Goodbye Tsugumi is the story of one summer in the lives of two girls who are related by blood if not by temperament.
Tsugumi Yamamoto is a mercurial character. An invalid from a young age she has grown up in a small seaside inn as a spoiled and occasionally mean spirited girl around whom everyone tiptoes, afraid to spark her ill-humour. According to her cousin Maria, Tsugumi “was malicious, she was rude, she had a foul mouth, she was selfish, she was horribly spoiled, and to top it all off she was brilliantly sneaky.”
Maria Shirakawa (the narrator) is a more thoughtful girl, a model of patience and affability who has learned to deal with the uncertain relationship of her parents — her father is a businessman living in Tokyo, her mother is his mistress who lives and works in the inn. She is aghast at some of Tsugumi’s pranks and hurt to be the victim of her acid tongue but she is still drawn to the girl.
It wasn’t narcissism. And it wasn’t exactly an aesthetic. Deep down inside, Tsugumi had this perfectly polished mirror, and she only believed in the things she saw reflected there. She never even considered anything else.
That’s what it was.
And yet I liked her even so, and Pooch [a dog] liked her, and probably everyone else around her liked her too. We all continued to be enchanted by her.
Part of Tsugumi’s attraction is that she has a vivid imagination which makes her fun to play with. She creates wild and inventive games for her and Maria, including their favourite “The Haunted Mailbox” in which they pretend to receive letters from the dead in an old rusted box behind their school.
When her father gets his divorce, Maria and her mother move to Tokyo and Maria embarks on a new path in her life as a university student. But a call from Tsugumi offers her a chance to return to the inn for one last summer before the place is sold. It’s a chance to recapture idyllic summers of the past and to deepen the bond with her difficult cousin.
She acknowledges that Tsugumi is “really an unpleasant young woman” but that summer she sees for the first time the inner strength of her friend and has to face the real possibility that she could lose her.
In essence this is a coming of age novel in which Maria comes to appreciate that time does not stand still, that her childhood is in the past and loss is a part of growing up.
Summer was coming. Yes, summer was about to begin.
A season that would come and go only once, and never return again. All of us understood that very well, and yet we would probably just pass our days the way we always had. And this made the ticking of time feel slightly more tense than in the old days, infused it with a hint of distress. We could all feel this as we sat there that evening, together. We could feel it so clearly that it made us sad, and yet at the same time we were extremely happy.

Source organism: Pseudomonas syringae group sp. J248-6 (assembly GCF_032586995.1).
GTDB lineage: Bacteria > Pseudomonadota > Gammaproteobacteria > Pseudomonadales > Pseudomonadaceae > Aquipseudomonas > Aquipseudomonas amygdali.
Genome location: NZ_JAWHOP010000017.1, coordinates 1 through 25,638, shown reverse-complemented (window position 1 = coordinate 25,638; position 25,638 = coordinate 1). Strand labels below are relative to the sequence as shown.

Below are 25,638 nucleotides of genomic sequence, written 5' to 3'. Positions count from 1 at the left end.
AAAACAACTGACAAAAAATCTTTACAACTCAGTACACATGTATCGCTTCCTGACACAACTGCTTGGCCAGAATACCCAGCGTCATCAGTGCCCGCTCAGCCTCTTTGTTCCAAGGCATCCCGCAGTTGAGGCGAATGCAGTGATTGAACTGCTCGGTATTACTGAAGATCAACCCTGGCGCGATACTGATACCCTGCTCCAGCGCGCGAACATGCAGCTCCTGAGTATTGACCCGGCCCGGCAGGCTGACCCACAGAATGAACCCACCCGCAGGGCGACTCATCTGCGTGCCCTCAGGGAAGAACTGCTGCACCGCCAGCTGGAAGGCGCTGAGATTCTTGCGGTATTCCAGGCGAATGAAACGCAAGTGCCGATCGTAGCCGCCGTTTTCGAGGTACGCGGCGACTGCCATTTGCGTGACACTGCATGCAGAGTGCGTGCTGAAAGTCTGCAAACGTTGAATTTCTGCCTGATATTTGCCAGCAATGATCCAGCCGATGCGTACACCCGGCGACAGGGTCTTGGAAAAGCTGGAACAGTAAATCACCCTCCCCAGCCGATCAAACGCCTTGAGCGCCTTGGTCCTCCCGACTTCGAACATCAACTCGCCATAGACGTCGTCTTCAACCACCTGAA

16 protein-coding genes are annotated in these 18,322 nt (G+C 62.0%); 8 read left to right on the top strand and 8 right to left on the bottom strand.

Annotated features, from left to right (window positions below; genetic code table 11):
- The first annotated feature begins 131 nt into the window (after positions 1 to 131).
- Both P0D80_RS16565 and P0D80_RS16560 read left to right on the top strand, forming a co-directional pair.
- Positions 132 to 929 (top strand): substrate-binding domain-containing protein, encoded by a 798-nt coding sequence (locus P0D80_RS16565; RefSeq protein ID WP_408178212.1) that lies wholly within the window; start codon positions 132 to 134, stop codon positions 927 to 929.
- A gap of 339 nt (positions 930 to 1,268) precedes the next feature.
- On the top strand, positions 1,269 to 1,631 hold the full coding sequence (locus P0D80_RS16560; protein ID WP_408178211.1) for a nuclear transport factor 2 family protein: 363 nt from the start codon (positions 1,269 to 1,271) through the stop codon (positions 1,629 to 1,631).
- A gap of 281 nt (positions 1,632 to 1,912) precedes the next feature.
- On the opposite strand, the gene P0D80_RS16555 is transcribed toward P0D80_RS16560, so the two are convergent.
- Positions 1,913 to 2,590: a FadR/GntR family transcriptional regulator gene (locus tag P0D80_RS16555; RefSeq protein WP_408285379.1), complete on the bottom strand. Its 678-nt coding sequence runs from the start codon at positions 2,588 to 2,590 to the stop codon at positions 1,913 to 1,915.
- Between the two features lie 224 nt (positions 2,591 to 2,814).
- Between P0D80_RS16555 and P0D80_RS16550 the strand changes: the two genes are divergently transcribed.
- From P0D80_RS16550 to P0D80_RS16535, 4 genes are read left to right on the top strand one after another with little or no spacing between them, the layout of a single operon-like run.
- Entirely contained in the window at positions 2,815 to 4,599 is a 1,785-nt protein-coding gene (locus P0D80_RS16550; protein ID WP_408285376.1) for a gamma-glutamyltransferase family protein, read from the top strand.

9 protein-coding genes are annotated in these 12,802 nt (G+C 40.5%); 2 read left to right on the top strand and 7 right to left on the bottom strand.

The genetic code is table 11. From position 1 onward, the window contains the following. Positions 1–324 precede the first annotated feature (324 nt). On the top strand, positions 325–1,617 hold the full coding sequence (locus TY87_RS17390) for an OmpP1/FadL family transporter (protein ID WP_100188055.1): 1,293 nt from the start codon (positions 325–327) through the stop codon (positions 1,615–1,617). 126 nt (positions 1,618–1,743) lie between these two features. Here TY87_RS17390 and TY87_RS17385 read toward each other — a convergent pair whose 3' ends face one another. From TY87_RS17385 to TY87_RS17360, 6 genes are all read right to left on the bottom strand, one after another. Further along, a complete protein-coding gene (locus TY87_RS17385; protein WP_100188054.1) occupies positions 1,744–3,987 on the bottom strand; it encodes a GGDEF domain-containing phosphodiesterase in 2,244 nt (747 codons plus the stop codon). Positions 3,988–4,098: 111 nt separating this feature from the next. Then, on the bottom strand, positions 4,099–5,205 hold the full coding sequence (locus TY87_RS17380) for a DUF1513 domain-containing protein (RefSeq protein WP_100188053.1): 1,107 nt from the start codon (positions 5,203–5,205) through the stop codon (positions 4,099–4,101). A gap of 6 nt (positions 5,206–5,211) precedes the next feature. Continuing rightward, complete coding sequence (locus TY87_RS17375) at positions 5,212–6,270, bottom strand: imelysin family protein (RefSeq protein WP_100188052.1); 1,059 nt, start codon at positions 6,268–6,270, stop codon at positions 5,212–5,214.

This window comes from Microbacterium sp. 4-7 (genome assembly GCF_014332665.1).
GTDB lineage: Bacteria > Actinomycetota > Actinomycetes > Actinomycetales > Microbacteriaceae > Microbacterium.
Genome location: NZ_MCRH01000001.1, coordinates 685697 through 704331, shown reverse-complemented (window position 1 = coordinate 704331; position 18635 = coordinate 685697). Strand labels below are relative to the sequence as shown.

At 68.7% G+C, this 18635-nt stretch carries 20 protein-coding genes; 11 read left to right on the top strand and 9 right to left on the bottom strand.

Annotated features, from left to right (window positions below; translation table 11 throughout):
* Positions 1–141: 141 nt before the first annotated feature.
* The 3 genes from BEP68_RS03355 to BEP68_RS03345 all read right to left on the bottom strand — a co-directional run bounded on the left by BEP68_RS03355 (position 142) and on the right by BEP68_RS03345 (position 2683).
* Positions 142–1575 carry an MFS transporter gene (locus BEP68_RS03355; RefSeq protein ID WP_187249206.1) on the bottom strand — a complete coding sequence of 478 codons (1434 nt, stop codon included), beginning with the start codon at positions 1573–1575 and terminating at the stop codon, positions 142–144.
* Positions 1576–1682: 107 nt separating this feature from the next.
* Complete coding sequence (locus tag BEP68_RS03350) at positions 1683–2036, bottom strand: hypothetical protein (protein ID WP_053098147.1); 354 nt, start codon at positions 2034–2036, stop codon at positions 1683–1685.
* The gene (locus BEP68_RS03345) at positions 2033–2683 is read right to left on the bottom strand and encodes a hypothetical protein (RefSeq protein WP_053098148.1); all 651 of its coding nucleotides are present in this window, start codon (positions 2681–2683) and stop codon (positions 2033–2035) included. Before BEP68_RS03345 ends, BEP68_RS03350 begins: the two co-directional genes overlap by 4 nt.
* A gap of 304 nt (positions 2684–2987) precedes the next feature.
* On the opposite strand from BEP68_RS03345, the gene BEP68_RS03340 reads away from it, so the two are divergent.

This is a beautifully atmospheric novel rather than one which has a strong plot. We get a strong sense of sadness at the loss of the idyll of one’s youth (the goodbye of the title is not the end of a relationship but the end of childhood innocence) but there is also a feeling of hope as Maria comes to appreciate the potential of her own life in the future.
Yoshimoto’s description of nature and the beaches and the mountains at the resort have a poetic quality which also drew me in.
The whiteness of the flowers seemed to levitate in the dark. Every time the crowd of petals bobbed under a puff of wind you were left with an afterimage of white that had the texture of a dream. And just beside that dream the river continued to flow, and off in the distance the dark nighttime ocean stretched the glow of the moon into a single gleaming road. The black waters before us swelled up and fell back again, glimmering with tiny flecks of light, the dark motion extending all the way to infinity.
I also enjoyed her gentle, yet thoughtful style. Here is just one example:
Each one of us continues to carry the heart of each self we’ve ever been, at every stage along the way, and a chaos of everything good and rotten. And we have to carry this weight all alone, through each day that we live. We try to be as nice as we can to the people we love, but we alone support the weight of ourselves.
I’ve seen some comments from other reviewers that Goodbye Tsugumi isn’t as strong a novel as her debut work Kitchen. Since I’ve not read that or anything else by Yoshimoto in fact I can’t judge how accurate that assessment is. Goodbye Tsugumi may not be as rich in philosophy or big ideas as some of the other Japanese authors I’ve read but I still enjoyed it.
Goodbye Tsugumi by Banana Yoshimoto: Footnotes
Goodbye Tsugumi was first published in Japanese in 1989. My edition is a 2002 English translation by Michael Emmerich.
Banana Yoshimoto is the pen name of the Japanese writer Mahoko Yoshimoto whose debut novel Kitchen was widely applauded on publication in 1988.
Yoshimoto began her writing career while working as a waitress at a golf club restaurant. Apparently she adopted the name Banana because of her love of banana flowers, but also because she considers it “cute” and “purposefully androgynous.”. She has written 12 novels many of which deal with themes of love and friendship, the power of home and family, and the effect of loss on the human spirit.
This is an updated version of a review first published at Bookertalk.com in 2017 of a novel I read for #20booksofsummer that year. The formatting has been changed to improve readability and a new image has been included. It is re-published in support of #throwbackthursday hosted by Davida @ The Chocolate Lady’s Book Review Blog.